5. New stuff when the hype has settled. And so here we are. New music has been re-prioritised out of sheer necessity. It’s not that I won’t listen to new music, I always will. I’m the guy so many people rely on for recommendations after all. But I’ll struggle to recommend anything brand spanking new from now on, because for me it needs to earn its place in my ears. I’m tempted to buy new records all the time, but I’ll happily wait until the hype has settled and time has done its work. I don’t see much point in investing in artists that won’t last, since I enjoy going on a journey with the artists I like, seeing how their work progresses, evolves or changes direction. It’s the pleasure and privilege of being a Radiohead fan, for example, even if that can also frustrate from time to time. And here is where Spotify comes into its own – I can take my time and work my way through new release without spending a fortune. Whether or not this is good business for the industry I doubt, but it works for me.

For me, music discovery has always been a search for the next addition to the classics – the next record that has the power to literally become part of my life, part of me. With 40 years of listening behind me and hopefully at least 40 more to go, it’s time to apply a strategy to ensure I get to discover, hear and enjoy as much music as possible that has the potential to become a personal classic. The ephemeral stuff can pass me by, I just don't have the time. If it’s too good to miss, something or someone will alert me to it, I hope.

I’m always vaguely excited about forthcoming music and for the next few months, that would be The Arctic Monkeys, Portico Quartet, Laura Veirs and my new favourite band I Am Kloot. There's nothing better than discovering artists late, when you can catch up on back catalogue at leisure, as with reading all the novels of a great author you just found out about. I love that serendipity and hope that will always be part of my music discovery. More to come on that next...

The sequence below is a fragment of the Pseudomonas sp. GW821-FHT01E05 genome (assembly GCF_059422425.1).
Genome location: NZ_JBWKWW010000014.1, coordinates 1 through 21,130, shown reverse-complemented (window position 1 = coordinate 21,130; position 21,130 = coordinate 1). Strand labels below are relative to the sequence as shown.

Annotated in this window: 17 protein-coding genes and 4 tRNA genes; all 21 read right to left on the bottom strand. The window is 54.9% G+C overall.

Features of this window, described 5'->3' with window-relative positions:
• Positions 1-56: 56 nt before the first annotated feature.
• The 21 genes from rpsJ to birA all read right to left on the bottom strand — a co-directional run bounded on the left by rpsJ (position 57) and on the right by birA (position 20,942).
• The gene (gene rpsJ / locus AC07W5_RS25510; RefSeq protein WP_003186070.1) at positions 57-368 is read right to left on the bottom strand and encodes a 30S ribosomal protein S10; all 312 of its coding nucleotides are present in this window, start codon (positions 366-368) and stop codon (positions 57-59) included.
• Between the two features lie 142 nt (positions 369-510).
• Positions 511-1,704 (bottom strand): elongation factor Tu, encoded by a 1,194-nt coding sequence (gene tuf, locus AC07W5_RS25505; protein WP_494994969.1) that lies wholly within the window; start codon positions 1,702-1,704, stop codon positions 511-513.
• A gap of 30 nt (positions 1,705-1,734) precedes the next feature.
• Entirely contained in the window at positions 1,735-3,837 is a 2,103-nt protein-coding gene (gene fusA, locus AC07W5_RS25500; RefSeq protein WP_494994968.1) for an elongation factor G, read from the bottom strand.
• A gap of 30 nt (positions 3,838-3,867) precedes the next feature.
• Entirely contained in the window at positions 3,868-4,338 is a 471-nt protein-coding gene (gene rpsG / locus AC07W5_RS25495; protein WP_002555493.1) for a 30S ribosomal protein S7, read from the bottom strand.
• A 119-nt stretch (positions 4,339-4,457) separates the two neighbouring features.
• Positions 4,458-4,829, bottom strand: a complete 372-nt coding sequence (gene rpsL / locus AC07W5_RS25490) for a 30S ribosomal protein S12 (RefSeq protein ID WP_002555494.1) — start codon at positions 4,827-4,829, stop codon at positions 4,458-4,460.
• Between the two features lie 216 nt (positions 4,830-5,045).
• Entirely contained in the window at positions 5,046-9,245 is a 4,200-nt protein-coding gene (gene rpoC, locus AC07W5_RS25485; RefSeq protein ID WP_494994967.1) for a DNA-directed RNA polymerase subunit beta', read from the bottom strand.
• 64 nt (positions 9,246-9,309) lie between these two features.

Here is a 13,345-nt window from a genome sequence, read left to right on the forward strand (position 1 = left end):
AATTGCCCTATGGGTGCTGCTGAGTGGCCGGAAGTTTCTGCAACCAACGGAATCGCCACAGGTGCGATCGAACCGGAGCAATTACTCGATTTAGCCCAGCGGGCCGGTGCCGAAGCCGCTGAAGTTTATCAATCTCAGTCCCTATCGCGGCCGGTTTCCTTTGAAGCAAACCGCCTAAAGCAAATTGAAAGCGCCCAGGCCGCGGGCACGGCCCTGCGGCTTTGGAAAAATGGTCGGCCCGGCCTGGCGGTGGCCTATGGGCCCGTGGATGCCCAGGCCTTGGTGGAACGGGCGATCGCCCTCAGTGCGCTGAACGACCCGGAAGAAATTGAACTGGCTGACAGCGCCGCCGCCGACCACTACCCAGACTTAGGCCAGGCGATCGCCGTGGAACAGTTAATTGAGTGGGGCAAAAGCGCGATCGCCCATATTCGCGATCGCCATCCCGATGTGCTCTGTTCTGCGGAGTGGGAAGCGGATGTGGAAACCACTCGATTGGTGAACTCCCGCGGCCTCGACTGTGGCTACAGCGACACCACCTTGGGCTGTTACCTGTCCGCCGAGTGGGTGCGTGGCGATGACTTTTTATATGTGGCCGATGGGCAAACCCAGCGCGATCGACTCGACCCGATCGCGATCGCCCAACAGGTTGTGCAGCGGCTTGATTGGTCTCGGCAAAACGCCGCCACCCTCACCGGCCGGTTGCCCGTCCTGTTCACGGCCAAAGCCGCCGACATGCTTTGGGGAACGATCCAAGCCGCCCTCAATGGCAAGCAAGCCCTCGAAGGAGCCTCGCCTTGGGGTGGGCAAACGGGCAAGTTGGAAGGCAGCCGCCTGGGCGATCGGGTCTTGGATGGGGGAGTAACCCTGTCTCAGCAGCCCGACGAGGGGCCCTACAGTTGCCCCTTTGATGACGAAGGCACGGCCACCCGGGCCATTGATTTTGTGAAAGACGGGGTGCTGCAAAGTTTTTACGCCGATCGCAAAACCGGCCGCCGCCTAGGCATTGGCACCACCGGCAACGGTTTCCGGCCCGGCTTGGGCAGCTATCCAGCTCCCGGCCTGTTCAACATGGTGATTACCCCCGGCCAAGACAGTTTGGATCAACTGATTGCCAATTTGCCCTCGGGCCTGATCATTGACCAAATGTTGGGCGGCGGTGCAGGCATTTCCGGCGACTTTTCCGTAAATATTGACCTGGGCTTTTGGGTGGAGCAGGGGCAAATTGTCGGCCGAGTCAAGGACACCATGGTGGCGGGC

Tuesday, 14 July 2009

The State of independents #1

In eight years working in the music business I never attended an AIM meeting, until this week’s 10th Anniversary AGM. I have to say I rather took to it. There was an informal and certainly collective, feel to the proceedings. And a celebratory feel too but in a modest, nicely understated way. Nothing seemed too staged or rehearsed.

Hearing Alison Wenham reflect back on the ten years since AIMs inception and give her ten wishes for the new era, it wasn’t difficult to get a sense of just how much AIM has managed to achieve, against the odds I suppose, when the job in hand is basically herding cats. And what cats. Alley cats that’s for sure. As Chris Blackwell says in his forward to the AIM Anniversary brochure “The indies will always be the lifeblood, usually started by misfits who are passionate about music and the excitement of youth culture”.

Having worked on a project lately that has required partnership with a number of indie labels I can see the spot they’re in and it’s a very sticky one. If we assume a future scenario of gradual continued devaluation of recorded music (can you see any other?) then the only means to long-term survival for record labels is diversification into other revenue streams and rights ownership. In which case, only the Majors (& not all of them!) have the muscle to wrestle their way through, surely? If you run an indie label, record sales are your lifeblood – not gigs, T-shirts etc. And that means that soon enough, you’ll be relying on the true misfits of society – record buyers – to keep you going.

But surely, someone somewhere will come up with a more effective platform for indie music than those currently on the market. There are so few around, most notably e-music – the world’s number 2 music service by value. The others –, Beatport – are small – smaller than the sum of their parts basically.